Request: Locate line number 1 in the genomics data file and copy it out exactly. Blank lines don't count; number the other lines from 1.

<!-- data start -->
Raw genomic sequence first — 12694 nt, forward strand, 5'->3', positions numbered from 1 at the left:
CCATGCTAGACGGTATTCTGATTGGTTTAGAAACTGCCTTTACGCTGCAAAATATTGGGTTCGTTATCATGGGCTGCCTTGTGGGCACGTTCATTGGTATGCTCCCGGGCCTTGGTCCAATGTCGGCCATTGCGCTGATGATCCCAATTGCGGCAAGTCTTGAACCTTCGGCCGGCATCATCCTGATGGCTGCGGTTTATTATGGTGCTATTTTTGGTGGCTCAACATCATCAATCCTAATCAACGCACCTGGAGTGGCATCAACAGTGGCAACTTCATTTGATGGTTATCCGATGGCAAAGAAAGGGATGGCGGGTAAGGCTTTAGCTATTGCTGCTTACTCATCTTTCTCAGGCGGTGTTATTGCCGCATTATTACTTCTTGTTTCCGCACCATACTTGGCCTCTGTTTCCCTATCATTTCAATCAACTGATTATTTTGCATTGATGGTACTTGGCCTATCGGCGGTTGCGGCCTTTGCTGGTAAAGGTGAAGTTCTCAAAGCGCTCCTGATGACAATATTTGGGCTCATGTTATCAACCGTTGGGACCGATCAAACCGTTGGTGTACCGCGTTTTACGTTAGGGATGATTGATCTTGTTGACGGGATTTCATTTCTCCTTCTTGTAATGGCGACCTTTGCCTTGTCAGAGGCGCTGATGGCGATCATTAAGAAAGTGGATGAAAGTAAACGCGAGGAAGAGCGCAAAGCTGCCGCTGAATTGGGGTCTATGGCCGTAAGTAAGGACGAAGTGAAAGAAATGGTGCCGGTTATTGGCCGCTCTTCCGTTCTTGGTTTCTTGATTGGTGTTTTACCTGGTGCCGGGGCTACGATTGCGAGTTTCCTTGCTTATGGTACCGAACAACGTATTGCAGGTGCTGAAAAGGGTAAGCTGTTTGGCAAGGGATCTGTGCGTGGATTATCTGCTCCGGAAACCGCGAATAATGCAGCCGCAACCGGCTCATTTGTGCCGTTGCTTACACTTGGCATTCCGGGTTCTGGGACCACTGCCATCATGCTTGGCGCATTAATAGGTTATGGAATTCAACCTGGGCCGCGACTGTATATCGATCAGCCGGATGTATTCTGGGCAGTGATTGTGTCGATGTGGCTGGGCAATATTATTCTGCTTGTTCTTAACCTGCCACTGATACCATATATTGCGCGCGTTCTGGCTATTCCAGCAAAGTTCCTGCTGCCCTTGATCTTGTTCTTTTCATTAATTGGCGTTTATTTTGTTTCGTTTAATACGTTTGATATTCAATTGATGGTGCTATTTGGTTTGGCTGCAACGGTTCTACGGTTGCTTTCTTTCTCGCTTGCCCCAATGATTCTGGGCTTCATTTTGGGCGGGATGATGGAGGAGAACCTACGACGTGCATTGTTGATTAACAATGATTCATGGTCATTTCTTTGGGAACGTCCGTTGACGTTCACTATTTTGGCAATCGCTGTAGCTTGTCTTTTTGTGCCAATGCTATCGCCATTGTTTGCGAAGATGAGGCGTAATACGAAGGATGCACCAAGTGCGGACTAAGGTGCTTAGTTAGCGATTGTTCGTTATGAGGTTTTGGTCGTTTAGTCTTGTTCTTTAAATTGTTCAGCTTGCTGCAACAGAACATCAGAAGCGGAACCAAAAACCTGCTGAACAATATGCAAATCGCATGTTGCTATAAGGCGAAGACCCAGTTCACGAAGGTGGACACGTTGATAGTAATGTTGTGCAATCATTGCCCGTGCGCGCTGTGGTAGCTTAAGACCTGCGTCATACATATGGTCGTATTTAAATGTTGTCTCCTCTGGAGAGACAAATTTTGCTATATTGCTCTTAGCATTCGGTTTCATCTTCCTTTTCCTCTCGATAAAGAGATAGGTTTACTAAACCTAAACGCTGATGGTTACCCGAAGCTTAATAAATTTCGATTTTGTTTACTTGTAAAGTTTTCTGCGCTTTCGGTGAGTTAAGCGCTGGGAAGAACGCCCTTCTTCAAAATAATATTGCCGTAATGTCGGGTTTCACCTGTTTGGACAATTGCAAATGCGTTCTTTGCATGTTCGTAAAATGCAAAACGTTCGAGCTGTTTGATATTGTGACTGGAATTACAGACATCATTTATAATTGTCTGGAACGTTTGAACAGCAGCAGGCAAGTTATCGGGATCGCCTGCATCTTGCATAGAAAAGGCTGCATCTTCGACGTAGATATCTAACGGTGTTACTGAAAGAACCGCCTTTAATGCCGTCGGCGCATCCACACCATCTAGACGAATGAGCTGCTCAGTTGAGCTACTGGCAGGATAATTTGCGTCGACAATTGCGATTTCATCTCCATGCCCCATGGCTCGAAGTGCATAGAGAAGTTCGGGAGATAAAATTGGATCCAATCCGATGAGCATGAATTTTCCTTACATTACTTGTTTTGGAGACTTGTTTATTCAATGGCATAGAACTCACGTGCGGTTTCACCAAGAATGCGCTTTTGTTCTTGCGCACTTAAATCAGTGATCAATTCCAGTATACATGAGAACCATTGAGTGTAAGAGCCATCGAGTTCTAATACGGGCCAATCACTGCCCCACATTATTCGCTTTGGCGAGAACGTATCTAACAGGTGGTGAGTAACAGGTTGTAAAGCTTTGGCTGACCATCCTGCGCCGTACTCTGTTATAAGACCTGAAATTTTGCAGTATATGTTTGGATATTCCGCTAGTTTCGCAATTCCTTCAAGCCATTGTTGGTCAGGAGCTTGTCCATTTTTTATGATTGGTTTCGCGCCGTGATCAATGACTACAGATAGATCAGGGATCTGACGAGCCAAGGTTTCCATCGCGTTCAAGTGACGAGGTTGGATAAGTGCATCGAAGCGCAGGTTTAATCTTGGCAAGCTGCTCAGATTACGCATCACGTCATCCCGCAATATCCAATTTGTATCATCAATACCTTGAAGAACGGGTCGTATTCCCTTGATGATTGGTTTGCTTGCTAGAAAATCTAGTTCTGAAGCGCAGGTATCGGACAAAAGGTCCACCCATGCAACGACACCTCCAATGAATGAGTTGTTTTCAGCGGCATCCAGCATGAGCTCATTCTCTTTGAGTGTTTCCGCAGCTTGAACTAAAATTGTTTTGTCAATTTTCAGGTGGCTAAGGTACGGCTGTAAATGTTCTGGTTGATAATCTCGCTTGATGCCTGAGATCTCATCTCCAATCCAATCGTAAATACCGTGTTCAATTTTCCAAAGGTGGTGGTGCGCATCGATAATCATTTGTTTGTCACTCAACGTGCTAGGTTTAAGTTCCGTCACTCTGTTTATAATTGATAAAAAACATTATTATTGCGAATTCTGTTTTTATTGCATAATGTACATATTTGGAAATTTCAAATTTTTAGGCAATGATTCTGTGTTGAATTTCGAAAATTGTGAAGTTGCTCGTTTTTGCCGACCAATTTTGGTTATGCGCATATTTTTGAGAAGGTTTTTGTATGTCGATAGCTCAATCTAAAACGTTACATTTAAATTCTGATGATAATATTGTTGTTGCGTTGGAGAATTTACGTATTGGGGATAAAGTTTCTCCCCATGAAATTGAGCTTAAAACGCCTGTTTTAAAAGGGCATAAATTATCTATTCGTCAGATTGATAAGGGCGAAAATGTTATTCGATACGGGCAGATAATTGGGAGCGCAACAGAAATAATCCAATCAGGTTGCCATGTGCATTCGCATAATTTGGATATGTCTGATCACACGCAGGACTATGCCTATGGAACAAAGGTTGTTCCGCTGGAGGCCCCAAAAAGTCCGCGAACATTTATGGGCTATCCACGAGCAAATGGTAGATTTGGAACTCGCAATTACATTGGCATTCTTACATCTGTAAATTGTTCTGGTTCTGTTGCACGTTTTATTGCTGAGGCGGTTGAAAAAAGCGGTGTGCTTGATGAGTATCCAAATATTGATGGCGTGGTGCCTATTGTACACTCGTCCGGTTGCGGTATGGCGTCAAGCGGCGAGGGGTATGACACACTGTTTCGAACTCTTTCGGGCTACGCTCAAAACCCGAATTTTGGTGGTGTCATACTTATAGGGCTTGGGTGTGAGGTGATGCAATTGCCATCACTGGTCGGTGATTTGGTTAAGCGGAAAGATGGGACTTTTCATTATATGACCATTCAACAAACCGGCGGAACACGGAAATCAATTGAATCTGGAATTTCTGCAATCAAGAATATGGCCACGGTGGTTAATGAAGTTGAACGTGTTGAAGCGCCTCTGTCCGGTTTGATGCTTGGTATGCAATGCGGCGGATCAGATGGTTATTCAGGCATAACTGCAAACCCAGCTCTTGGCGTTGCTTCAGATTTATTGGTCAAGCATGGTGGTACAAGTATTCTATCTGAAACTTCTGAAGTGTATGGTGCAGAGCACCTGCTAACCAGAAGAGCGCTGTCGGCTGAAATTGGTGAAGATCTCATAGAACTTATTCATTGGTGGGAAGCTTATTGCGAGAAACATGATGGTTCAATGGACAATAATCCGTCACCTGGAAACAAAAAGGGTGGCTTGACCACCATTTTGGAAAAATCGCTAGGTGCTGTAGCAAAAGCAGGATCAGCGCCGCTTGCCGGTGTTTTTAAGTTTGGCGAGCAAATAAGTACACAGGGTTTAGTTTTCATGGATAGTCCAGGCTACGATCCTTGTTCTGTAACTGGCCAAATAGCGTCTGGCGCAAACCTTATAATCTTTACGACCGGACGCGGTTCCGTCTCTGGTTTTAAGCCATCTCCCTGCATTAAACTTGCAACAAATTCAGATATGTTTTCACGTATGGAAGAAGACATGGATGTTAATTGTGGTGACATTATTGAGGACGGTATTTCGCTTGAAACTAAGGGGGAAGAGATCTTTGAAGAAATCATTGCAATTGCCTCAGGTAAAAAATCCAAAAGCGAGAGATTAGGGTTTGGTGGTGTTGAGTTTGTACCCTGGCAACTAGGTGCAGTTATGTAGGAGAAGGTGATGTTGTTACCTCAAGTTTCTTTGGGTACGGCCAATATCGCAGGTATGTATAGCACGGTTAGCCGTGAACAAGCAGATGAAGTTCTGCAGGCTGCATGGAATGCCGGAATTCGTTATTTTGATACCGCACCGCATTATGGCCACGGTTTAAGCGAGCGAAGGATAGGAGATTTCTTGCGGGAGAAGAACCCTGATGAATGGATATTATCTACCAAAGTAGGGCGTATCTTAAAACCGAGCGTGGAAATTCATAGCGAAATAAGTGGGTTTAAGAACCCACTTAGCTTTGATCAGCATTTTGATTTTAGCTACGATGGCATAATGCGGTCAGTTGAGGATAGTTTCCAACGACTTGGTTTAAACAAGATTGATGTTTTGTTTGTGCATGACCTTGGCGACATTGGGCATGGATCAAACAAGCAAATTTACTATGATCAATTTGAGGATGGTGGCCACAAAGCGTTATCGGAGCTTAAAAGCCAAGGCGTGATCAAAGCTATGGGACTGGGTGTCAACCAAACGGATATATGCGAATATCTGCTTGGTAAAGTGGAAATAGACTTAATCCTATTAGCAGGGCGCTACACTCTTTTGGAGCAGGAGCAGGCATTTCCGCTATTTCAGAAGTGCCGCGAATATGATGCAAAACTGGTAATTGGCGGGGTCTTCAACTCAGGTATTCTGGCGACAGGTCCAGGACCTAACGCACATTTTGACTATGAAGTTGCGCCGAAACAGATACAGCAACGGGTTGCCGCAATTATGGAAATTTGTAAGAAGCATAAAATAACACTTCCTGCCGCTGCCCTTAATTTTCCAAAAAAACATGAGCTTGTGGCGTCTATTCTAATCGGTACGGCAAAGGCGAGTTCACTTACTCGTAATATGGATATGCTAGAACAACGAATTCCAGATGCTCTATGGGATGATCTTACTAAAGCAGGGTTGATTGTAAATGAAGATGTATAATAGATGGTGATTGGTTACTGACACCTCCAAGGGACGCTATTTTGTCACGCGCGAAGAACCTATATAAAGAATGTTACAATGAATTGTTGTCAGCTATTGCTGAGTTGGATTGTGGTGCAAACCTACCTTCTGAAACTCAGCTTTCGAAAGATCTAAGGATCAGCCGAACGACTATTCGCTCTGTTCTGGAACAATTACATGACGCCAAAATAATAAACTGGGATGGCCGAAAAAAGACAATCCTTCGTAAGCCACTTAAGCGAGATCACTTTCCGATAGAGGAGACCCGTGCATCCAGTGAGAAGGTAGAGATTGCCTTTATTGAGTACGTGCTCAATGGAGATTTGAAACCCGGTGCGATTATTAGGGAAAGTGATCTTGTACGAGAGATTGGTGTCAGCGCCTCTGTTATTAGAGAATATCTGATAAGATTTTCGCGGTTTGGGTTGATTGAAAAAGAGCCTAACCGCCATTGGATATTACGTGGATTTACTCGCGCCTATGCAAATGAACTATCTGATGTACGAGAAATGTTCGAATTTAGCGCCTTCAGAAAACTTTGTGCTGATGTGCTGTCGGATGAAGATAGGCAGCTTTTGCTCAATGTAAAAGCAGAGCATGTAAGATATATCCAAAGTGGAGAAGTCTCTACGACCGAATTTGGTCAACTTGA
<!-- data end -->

Raw genomic sequence first — 12694 nt, forward strand, 5'->3', positions numbered from 1 at the left: